Mark Buxton is one of the most underrated perfumers in the business in my opinion. He is responsible for creating a modern classic with Comme des Garcons Eau de Parfum. He would continue to work with Comme des Garcons and create a number of outstanding artistic fragrances. He would also really push the envelope with three fragrances for Biehl Parfumkunstwerke and my favorite of his early work Elternhaus MoslBuddJewChristHinDao. For a touch over ten years Mr. Buxton was a perfumer who exemplified risk taking in construction well before this kind of perfumery was heralded. Then a funny thing happened just as these artists were beginning to get some recognition and not being buried behind the label; Mr. Buxton seemed to take a step back. Since 2008 he barely released a dozen new creations. There was plenty to occupy my attention but every once in a while I would wonder why there wasn’t a new Mark Buxton perfume. One of the reasons was Mr. Buxton created his own line of seven fragrances. They were extremely difficult to find because of distribution issues but because of my affection for the artist I persevered and hunted them down……and was then disappointed. Mainly because there were really only two of the seven I thought were interesting; Black Angel and Wood and Absinth.
Now we’re in 2012 and Mr. Buxton is giving the idea another attempt as he releases a five fragrance collection. He retains both Black Angel and Wood and Absinth and then adds three new ones: Devil in Disguise, Sexual Healing, and Sleeping With Ghosts. This time I was not disappointed as the artist I admired seems to have returned to fragrant depictions that once again show his aptitude.
Black Angel is, according to the press notes, “a light and feminine vibration of ginger and jasmine”. While that description is certainly apt through the early going; the base is a badass biker chick made up of styrax, patchouli, and amber. Black Angel is a wholly original creation which pivots from light to dark on a dime.
Wood and Absinth is meant to capture “summer twilight”. What it captures is that moment of weirdly refracting light as the sun drops below the horizon and the air chills a bit. A clary sage note ups the herbal quality of the titular absinth. A humid jasmine paired with light rosewood deepens as it develops in to a vetiver and cedar base. Wood and Absinth moves through its developmental stages as quick as the sun disappears at twilight but for just a second it can be an unusual beauty all its own.
Sexual Healing makes me start humming Marvin Gaye as soon as I look at it. Mr. Buxton wants to capture that R&B kind of sexiness in Sexual Healing and this is the least successful at evoking the desired mood of this new collection. It does boast a lovely osmanthus heart which is surrounded by blackcurrant on top, elderberry below. Cistus and castoreum are here to add the animalic nature a fragrance with this name should have but on my skin it never reached that sensual level.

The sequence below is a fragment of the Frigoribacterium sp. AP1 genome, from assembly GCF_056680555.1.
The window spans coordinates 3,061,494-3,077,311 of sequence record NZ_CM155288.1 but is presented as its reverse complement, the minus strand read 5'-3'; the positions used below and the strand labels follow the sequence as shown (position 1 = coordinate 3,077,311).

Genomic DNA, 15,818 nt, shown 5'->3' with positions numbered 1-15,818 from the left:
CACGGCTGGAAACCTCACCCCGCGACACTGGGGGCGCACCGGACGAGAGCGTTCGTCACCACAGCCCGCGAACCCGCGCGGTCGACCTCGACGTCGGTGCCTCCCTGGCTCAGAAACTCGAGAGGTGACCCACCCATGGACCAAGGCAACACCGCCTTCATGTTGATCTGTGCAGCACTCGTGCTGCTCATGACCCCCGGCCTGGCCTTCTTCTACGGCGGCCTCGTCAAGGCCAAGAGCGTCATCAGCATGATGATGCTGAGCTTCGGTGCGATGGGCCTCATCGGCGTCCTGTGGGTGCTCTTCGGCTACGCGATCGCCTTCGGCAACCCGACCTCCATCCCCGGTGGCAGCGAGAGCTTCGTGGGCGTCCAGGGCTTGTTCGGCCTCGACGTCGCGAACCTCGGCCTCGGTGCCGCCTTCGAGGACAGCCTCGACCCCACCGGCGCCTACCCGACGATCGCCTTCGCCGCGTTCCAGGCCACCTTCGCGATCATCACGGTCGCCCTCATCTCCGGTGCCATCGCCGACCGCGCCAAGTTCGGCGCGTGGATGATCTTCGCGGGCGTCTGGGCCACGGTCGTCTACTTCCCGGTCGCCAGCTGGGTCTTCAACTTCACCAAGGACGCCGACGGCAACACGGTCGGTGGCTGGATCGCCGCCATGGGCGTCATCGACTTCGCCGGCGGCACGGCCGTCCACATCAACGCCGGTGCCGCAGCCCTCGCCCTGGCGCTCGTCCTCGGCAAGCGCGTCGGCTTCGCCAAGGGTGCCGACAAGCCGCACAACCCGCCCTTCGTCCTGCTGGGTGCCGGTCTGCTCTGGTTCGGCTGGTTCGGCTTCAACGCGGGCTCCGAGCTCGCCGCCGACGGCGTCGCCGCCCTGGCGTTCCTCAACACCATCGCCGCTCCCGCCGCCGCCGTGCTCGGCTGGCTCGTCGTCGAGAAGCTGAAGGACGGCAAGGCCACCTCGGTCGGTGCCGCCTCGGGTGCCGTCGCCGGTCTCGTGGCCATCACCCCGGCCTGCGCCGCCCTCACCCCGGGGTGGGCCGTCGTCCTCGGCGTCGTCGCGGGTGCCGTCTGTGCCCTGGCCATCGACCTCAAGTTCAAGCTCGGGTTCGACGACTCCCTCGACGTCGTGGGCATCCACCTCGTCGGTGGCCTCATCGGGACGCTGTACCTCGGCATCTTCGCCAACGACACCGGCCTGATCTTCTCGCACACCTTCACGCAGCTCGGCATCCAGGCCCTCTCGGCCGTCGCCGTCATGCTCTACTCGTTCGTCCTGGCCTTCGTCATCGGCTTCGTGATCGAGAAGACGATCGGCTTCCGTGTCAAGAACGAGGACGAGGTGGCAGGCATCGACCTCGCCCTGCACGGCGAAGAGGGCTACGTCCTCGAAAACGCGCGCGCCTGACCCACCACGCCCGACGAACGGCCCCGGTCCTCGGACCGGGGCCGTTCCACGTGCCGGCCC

Devil in Disguise does live up to its name as rhubarb and ginger add a vegetal zing to the opening moments before magnolia and neroli move in in the heart. At this point Devil in Disguise seems pretty tame but just like Black Angel there is a tipping point and the base of patchouli, vetiver, and musk create a devil indeed. The musk used here is particularly good and really adds a sense of darkness to the final part of this fragrance.
Sleeping With Ghosts is my favorite of the new collection and the opening duo of tagete and quince is really an interesting combination. It gets even more interesting as peony and leather make up the heart notes. The base takes vanilla and vetiver and lets their contrasting nature create a fascinating finish. There is a part of me that thinks this could have been called Comme des Garcons 4 and it would have fit completely but that is a bit harsh. What I really mean to say is the creativity I love about Mr. Buxton is on display in the same way that it was when he was composing those early fragrances. Maybe that is the ghost he is sleeping with.
All of the fragrances have average longevity and average sillage.
I am obviously excited to have Mr. Buxton “back” creating fragrances which tickle my personal perfumed aesthetic. If you have never tried any of his perfumes before and I imagine many of you who recently came to this obsession might not have this is a good example of his work. If you are a fan, like me, join me in my joy at having a consummate artist back in the game again.
Disclosure: This review was based on samples provided by Mark Buxton Perfumes.
–Mark Behnke, Managing Editor